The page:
During an interview
with Kai Ryssdal of the public-radio program “Marketplace”, White House chief economic adviser, Larry
Kudlow responded to Ryssdal’s suggestion that it’s perhaps easier for someone
in Kudlow’s position to take a sanguine view of the collateral damage caused
within certain U.S. industries by the Trump administration’s aggressive
approach to tariffs, than it is for people in the affected industries or lawmakers
representing constituents thus impacted.
Kudlow called such impacts de minimis.
Here’s a transcript of the interview:
Ryssdal: We had a Republican congresswoman from Indiana on the program
yesterday whose name is, her name is Jackie Walorski, she’s from the Indiana
second, and I said to her —
From the what?
Indiana’s 2nd congressional district right. She’s a Republican, went heavily
for the president in the election. She supports the idea of a new trade regime
under this president. But I said to her tell me what your constituents are
saying and this is Elkhart, Indiana right. They made RVs, they make all those
things that depend on steel, and she said
people are coming to her saying “we want to know when it’s going to stop.
When’s it gonna stop?”
It the tariffs and the pain that is happening to American companies and
consumers from these tariffs.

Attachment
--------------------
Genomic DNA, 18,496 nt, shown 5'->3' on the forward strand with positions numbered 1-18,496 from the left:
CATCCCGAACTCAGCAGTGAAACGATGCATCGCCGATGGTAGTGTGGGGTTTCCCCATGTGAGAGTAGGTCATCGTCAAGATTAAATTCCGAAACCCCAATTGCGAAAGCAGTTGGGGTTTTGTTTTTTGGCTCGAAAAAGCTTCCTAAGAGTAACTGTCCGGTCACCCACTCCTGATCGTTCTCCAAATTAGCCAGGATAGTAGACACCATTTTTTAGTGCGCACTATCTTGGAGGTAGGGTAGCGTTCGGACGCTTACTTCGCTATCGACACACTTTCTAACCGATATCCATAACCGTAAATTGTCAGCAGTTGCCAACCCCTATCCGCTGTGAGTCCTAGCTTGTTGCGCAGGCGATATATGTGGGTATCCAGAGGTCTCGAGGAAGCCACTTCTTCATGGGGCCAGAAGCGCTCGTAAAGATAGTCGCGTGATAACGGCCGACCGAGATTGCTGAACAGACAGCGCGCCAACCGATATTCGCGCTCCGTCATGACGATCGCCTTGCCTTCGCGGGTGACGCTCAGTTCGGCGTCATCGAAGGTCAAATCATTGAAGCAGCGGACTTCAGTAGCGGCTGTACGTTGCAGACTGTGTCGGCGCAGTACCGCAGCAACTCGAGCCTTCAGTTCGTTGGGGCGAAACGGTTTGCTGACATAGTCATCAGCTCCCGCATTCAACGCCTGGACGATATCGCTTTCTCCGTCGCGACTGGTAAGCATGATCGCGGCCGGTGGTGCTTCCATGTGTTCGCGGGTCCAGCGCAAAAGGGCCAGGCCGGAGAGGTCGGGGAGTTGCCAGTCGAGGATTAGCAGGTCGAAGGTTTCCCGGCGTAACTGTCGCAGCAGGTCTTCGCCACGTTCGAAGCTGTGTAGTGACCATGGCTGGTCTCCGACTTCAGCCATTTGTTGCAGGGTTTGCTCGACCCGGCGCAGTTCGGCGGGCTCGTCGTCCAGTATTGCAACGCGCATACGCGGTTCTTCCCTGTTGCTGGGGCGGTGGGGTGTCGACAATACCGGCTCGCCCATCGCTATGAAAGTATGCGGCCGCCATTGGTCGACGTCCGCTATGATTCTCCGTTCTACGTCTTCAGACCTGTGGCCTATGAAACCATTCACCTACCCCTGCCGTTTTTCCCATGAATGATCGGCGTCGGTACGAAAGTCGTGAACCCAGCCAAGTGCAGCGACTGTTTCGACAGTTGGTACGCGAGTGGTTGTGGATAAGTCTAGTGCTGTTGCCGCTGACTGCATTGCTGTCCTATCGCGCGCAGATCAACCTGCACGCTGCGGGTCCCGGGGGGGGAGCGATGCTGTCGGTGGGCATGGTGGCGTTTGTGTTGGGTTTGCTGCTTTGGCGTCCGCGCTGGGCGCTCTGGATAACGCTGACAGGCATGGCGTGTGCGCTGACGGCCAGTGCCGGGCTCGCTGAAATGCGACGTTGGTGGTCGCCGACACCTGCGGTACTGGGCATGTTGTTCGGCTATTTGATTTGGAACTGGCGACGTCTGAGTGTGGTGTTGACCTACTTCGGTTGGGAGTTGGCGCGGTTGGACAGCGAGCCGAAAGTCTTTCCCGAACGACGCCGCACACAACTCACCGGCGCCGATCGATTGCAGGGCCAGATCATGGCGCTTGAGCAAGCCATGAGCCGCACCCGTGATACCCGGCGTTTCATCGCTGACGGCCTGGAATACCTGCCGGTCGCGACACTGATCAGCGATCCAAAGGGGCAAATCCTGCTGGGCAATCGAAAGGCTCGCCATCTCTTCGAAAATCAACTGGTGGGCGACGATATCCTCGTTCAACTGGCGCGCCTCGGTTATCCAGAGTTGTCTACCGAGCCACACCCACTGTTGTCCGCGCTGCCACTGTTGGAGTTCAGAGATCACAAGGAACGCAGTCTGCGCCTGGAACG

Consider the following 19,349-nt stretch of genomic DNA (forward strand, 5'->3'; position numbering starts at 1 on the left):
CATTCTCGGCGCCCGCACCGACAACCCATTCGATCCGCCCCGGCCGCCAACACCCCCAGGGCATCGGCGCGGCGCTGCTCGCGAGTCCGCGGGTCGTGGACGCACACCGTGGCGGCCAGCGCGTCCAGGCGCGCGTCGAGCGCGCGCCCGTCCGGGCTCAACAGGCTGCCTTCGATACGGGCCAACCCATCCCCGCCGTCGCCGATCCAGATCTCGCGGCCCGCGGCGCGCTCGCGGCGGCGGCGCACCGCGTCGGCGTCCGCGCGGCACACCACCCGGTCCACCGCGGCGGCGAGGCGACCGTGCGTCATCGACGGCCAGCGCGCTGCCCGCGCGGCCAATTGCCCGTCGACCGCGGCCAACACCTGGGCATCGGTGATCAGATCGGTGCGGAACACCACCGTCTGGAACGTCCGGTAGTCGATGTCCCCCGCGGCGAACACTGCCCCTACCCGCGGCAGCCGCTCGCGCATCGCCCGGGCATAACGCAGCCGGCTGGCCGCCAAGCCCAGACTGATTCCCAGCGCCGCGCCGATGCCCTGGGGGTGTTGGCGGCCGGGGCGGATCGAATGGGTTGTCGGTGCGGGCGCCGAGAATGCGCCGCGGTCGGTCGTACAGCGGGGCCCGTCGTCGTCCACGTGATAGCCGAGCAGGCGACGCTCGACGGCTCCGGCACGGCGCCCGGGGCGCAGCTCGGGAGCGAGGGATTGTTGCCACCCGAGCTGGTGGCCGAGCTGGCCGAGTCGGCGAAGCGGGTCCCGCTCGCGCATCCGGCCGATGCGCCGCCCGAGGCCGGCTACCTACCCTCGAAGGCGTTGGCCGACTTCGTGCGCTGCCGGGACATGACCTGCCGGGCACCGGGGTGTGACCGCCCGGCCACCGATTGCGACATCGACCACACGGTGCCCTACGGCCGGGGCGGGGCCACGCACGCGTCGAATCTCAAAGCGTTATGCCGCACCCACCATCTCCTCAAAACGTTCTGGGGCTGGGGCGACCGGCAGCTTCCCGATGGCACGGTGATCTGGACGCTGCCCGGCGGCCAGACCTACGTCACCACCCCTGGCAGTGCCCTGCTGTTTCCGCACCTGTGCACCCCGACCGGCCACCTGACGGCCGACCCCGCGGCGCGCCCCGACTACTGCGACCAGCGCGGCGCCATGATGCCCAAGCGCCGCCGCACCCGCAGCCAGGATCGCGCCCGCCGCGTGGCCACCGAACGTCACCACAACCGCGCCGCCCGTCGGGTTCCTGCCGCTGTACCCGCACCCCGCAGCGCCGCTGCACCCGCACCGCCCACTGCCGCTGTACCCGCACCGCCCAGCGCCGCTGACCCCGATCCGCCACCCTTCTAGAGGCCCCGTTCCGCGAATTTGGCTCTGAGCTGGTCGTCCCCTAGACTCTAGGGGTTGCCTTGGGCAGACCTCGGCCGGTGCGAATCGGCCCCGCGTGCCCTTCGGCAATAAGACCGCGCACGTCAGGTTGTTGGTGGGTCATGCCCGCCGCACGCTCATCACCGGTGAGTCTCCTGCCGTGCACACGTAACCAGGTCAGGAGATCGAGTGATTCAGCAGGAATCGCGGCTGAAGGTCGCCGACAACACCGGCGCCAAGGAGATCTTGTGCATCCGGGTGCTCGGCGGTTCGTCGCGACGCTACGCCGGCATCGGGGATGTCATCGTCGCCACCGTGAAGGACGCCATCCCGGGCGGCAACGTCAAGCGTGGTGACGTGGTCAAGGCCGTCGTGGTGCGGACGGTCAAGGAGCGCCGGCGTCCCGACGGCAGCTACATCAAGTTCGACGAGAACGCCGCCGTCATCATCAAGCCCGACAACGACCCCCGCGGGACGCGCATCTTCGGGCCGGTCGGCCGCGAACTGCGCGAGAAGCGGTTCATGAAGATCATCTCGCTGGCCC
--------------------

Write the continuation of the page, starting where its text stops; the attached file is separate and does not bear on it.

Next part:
think that, look I appreciate, I don’t
happen to know this house member but you
know I appreciate the concern, absolutely.
But I will say so far the pain has been de minimis, really very little.
Look, sir, really with all respect that’s easy for you to say sitting here on
the second floor of the West Wing of the White House.
Now, don’t class warfare me [on] anything like that. I’m telling you
quantitatively we follow this very closely because we are concerned about it.
There is very little impact, almost unmeasurable impact on real GDP. OK? That’s
a fact. It may be out there. I don’t want to predict U.S.-China relations on
trade, but I’m just saying, thus far, in
GDP terms, it’s been nothing, unmeasurable.
there are worries, I get that, and I
respect those worries. Some farmers have been hurt probably the soybean area has been the clearest and hardest hit.
Soybean prices are off about 20 percent, and
there may be other things besides trade, but
I think it has a big, big to do with China’s tariffs. So I’m going to, I’m
going to even that out. I’m going to sell so many bushels of soybeans to Europe
that I’m going to take the price back to $10 and take China out of the
calculus. That’s one of the things that came out of the EU deal, and that’s by the way literally written in the, in the, in the final statement. We are
prepared to help the farmers if we need to. As the president has indicated, we could come to their rescue for a
considerable sum of money. Thus far it’s not necessary. I personally don’t think it’s ever going to be
necessary. But my crystal ball is not perfect here. Other than that, I can’t, I
just don’t see anything yet.